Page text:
Reproducibility in Code and Science

This week SciPy 2016 took place in Austin. I didn’t attend. However, the conference produced a lot of really interesting conversation and sharing of links to talks on youtube on two different slack channels I follow.

One of the themes that stood out was reproducibility. A good introduction to the problem of reproducibility is point 3 in the article “The 7 biggest problems facing science, according to 270 scientists“. For various reasons, documentation of procedures isn’t what it perhaps should be. Even in fields where published paper are entirely based on code, reproducibility is a problem. Datasets get edited. Mistakes get corrected but not published. Code evolves and what runs one day might not run five or ten years later if dependencies are not exactly spelled out and managed. 

One obvious way to address this issue is to pressure journal editors to pressure reviewers to pressure authors to better document code. In the slack channel discussions, there were also two interesting technology based ways to lesson the problem.

A way to get reproducible code notebooks online and running live quickly is a site that runs jupyter notebooks in the cloud. To quote their webpage, “making your code immediately reproducible by anyone, anywhere”. Usually, jupyter notebooks are either static on github pages (you see the input and result but can’t run it live) or run on your local computer. This last method can be problematic if you’re running local python modules that are very different versions than the ones the original author used. If there are recognized issues, they can be fixed but typically with effort. gets around this issue by having code run live in the cloud with all the author specified module versions without the author having to themselves spin up a virtual machine in the cloud or run a sever.

Screenshot of the to-do list running on google cloud

Screenshot of the to-do list running on google cloud

Putting the code on a sever is a lot easier these days with all the cloud options. For example, I spun up a back-end and front-end for an online to-do list on google cloud’s platform to compare their service vs. Amazon in 25 minutes today. Although using a service like google cloud platform is relatively easy and cheap. It isn’t as quick as throwing a link from your github repo onto, nor is it free.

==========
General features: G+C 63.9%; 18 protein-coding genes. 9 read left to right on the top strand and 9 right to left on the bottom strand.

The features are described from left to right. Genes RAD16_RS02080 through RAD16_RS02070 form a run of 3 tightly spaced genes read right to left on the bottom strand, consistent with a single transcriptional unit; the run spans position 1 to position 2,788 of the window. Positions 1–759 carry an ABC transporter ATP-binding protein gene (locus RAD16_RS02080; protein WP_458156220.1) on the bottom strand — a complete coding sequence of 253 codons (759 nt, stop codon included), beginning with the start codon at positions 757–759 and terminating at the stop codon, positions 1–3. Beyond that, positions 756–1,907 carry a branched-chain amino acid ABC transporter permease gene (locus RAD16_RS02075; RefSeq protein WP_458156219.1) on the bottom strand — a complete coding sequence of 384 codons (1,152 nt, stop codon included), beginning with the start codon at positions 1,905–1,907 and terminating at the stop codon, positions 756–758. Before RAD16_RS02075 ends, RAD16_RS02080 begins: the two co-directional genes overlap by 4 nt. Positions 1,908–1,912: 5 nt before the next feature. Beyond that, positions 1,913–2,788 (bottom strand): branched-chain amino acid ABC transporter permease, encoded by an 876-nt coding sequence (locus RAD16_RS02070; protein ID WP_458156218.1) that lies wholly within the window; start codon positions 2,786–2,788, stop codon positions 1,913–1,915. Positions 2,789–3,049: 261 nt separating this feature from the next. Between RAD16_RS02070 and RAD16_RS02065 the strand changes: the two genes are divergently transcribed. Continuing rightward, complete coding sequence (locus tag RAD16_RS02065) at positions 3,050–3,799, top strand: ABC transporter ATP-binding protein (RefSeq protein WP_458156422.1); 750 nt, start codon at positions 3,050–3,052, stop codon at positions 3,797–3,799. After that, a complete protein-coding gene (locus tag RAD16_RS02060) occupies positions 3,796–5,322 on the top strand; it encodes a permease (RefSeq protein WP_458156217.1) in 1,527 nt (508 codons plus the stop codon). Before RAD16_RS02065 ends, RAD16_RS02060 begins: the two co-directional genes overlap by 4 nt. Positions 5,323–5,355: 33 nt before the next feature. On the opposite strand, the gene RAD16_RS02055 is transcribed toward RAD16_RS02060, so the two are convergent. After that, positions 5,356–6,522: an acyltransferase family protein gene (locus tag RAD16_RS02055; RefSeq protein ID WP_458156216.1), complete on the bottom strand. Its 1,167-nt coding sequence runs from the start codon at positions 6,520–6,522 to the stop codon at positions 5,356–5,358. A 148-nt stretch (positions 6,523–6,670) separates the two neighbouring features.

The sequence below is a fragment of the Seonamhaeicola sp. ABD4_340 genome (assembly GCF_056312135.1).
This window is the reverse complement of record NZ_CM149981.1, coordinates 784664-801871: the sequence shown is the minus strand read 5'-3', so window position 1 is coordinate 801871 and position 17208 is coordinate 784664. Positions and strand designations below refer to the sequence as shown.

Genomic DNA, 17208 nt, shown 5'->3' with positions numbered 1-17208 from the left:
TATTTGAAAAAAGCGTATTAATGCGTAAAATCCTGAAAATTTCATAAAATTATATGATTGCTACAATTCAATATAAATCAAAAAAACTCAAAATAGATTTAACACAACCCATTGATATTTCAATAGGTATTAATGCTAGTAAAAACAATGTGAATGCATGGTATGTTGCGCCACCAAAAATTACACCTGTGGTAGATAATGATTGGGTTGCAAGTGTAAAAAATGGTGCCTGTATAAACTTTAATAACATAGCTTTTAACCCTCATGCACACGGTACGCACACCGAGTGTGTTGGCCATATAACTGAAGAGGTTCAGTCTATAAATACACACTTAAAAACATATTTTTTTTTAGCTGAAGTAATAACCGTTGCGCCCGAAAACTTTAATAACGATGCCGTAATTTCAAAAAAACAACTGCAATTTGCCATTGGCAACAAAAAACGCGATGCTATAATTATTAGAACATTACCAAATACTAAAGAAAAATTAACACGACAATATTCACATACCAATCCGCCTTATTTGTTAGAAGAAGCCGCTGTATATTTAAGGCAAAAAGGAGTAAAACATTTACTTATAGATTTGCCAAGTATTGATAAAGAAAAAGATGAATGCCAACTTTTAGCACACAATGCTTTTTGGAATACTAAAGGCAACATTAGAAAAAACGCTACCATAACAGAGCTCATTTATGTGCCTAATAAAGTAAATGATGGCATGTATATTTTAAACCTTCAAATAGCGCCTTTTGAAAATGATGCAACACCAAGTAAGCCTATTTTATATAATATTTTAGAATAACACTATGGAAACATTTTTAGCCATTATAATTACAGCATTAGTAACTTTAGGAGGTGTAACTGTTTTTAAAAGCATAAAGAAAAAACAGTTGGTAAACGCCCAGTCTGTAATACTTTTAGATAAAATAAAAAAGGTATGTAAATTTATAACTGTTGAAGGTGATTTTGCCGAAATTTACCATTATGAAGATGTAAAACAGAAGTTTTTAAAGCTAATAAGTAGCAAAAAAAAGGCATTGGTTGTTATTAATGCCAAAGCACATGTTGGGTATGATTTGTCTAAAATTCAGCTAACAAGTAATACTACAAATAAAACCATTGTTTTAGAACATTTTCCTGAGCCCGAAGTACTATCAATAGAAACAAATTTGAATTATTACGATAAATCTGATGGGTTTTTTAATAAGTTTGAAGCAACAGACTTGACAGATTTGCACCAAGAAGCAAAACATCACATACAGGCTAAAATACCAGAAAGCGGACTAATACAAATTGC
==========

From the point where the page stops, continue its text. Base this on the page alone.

I put a Jupyter notebook of python data visualization practice up on today and found the process very easy and quick. Screenshot is below. The link above takes you to the full jupyter notebook on There code is also on github. The github file named index.ipynb is the version on The dataset is morphometrics from 3 species of iris, courtesy of Kaggle.

bokeh chart image

bokeh chart image


ReScience is a peer-reviewed journal that targets computational research and encourages the explicit replication of already published research, promoting new and open-source implementations in order to ensure that the original research is reproducible. There was some discussion that this might be a way to both

A.) increase the percent of studies that people actually attempt to replicate.

B.) bring undergraduates and graduate students into publishing early. 

Rescience is very young, but I think it is a very interesting concept, similar to the “International Journal of Negative & Null Results“. Titles of the first published articles include:

[Re] Chaos in a long-term experiment with a plankton community – Owen Petchey, Marco Plebani, Frank Pennekamp, ReScience, volume 2, issue 1, 2016.

[Re] Least-cost modelling on irregular landscape graphs – Joseph Stachelek, ReScience, volume 2, issue 1, 2016.

[Re] Interaction between cognitive and motor cortico-basal ganglia loops during decision making: a computational study – Meropi Topalidou & Nicolas P. Rougier, ReScience, volume 1, issue 1, 2015.

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